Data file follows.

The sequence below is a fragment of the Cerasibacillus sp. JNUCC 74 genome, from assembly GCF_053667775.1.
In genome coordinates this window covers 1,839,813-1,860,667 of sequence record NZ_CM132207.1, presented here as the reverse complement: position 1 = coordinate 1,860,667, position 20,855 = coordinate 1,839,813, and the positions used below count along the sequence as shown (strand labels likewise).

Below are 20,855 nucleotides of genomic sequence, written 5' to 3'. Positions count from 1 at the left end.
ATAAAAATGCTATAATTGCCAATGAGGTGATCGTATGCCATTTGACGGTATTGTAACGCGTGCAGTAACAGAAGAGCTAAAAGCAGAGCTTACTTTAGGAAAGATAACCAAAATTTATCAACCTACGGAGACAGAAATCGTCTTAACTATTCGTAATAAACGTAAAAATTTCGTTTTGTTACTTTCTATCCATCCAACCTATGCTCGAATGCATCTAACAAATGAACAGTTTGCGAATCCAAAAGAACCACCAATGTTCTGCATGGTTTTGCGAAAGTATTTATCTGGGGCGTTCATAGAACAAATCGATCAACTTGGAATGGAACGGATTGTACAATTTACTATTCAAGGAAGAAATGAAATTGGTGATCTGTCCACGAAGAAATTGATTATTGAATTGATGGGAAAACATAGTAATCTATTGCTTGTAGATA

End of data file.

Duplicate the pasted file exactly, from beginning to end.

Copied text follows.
The sequence below is a fragment of the Cerasibacillus sp. JNUCC 74 genome, from assembly GCF_053667775.1.
In genome coordinates this window covers 1,839,813-1,860,667 of sequence record NZ_CM132207.1, presented here as the reverse complement: position 1 = coordinate 1,860,667, position 20,855 = coordinate 1,839,813, and the positions used below count along the sequence as shown (strand labels likewise).

Below are 20,855 nucleotides of genomic sequence, written 5' to 3'. Positions count from 1 at the left end.
ATAAAAATGCTATAATTGCCAATGAGGTGATCGTATGCCATTTGACGGTATTGTAACGCGTGCAGTAACAGAAGAGCTAAAAGCAGAGCTTACTTTAGGAAAGATAACCAAAATTTATCAACCTACGGAGACAGAAATCGTCTTAACTATTCGTAATAAACGTAAAAATTTCGTTTTGTTACTTTCTATCCATCCAACCTATGCTCGAATGCATCTAACAAATGAACAGTTTGCGAATCCAAAAGAACCACCAATGTTCTGCATGGTTTTGCGAAAGTATTTATCTGGGGCGTTCATAGAACAAATCGATCAACTTGGAATGGAACGGATTGTACAATTTACTATTCAAGGAAGAAATGAAATTGGTGATCTGTCCACGAAGAAATTGATTATTGAATTGATGGGAAAACATAGTAATCTATTGCTTGTAGATA